Prana Filmes


(35 mm, 110 min, color, 2000)
(1.66, Dolby SR Optical Sound / Dolby Digital Sound)

Júlio and Márcia decided that fidelity would not be the basis of their marriage. Nothing of the crimes of passion, irrational quarrels, nor divorces. The couple wanted only to live, to love, to raise their daughter Guida and to remain free. He is a journalist, she is a lawyer. At first idealistic, they end up undergoing a “normal” life, but this didn’t include overturning the agreement on possible extramarital affairs. Márcia tells Júlio that she had sex with a client. Even annoyed, he accepts, exercising his tolerance. Shortly after, Júlio meets a friend of his daughter, who seems to be the embodiment of his most secret desires.


Directed by: Carlos Gerbase
Executive Producers: Luciana Tomasi and Nora Goulart
Screenplay: Carlos Gerbase, Jorge Furtado, Giba Assis Brasil and Alvaro Luiz Teixeira
Cinematography: Alex Sernambi
Art Direction: Fiapo Barth
Soundtrack: Flávio Santos, Marcelo Fornazier and Carlos Gerbase
Production Managers: Denise Garcia and Marco Baioto
Editing: Giba Assis Brasil
Distribution: Columbia Pictures of Brazil

Main Cast
Maitê Proença (Márcia)
Roberto Bomtempo (Júlio)
Maria Ribeiro (Anamaria)
Nélson Diniz (Teodoro)
Ana Maria Mainieri (Guida)
Werner Schünemann (Juvenal)


– 1° Prêmio RGE/Governo do Estado do RS (Brazil, 1999):
Production Support

– 1º Prêmio APTC-RS (Brazil, 2000):
Best Film, Best Direction, Best Screenplay, Best Editing, Best Music, Best Sound and Best Art Direction

– 5º Festival de Cinema Luso Brasileiro de Santa Maria da Feira (Portugal, 2001):
Revelation Award

– 5th Festival of Brazilian Cinema of Miami (USA, 2001):
Best Actor (to Roberto Bomtempo)

– 24º Festival do Novo Cinema Latino-Americanode Havana (Cuba, 2002):
Popularity Prize (Best Movie according to the audience)


“Gerbase’s main feat is that it has competently and uniquely interwoven its various strengths: sex, politics and crime. (…) This mechanism of continual destruction and reconstruction of the ‘real’ makes Tolerance a stimulating exercise of cinematic narration, which vivifies and problematizes all its dimensions: that of police adventure, that of studying customs and, mainly, of a balance of generations.”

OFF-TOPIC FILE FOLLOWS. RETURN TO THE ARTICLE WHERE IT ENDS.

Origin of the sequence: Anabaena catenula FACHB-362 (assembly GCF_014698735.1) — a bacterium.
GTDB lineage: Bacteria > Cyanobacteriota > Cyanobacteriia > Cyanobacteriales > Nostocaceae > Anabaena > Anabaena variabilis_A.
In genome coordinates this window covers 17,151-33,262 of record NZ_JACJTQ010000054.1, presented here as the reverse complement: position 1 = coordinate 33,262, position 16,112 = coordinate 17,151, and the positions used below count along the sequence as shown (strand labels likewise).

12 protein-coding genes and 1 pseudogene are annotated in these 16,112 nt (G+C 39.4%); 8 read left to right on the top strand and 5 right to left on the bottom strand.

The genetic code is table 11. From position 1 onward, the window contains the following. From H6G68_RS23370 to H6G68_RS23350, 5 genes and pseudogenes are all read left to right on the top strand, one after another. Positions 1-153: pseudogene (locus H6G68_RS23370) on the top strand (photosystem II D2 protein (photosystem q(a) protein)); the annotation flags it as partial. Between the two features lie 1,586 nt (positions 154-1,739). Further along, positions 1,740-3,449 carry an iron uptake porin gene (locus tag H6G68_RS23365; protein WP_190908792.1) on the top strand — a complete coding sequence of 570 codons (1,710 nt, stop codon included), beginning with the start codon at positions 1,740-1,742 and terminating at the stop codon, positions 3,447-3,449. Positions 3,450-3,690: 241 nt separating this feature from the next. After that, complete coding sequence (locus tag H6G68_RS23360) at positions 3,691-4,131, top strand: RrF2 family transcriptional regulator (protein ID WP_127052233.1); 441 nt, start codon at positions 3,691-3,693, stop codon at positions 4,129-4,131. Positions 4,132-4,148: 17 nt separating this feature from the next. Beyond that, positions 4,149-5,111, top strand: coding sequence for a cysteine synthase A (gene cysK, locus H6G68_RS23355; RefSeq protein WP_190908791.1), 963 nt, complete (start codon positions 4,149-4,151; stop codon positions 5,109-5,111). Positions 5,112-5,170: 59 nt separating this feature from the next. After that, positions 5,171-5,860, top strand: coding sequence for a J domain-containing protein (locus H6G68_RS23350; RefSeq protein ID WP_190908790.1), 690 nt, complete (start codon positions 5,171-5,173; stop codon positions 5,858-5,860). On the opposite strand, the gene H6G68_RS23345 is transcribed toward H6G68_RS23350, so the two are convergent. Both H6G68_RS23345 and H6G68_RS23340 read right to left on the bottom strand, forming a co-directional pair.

(José Geraldo Couto, FOLHA DE SÃO PAULO, 10/23/2000)

“From the matrimonial drama of the beginning, Tolerance becomes an efficient suspense, in which Gerbase uses non-linearity. Worth the ticket.”
(Stefan Ligocki, ZERO HORA, 10/31/2000)

“It’s almost three movies in one. It starts out as a modern comedy of manners, turns into a heavy marital drama and ends up as a well-engineered suspense. (…) The result is a skillful blend of ingredients. Tolerance can be unpretentious without falling into banality.”
(ÉPOCA MAGAZINE, 11/06/2000)

“Soon the audience realizes that the film will not remain only in the plane of ideas and reflections. On the contrary, it goes beyon and beyond, always with surprises and plot twists, as should happen in a good police drama. (…) Competent and efficient, the film involves and holds the attention of the viewer. Another beautiful Brazilian work that deserves to be seen on the big screen.”
(Celso Sabadin, CINECLICK, 11/06/2000)

“The film, directed by Carlos Gerbase (who, as a good Gaucho, is also a writer and has just released a new book), is very hype. It has couples exchange, a rock band formed by girls. It could be filmed in any Brazilian metropolis, except for some details. Even Maite Proença, who is from São Paulo, learned to call a policeman a ‘Brigadiano’, how they do in Porto Alegre. And the character of Roberto Bomtempo works with computer graphics and, at one point, appears drinking chimarrão, a traditional beberage from Rio Grande do Sul.”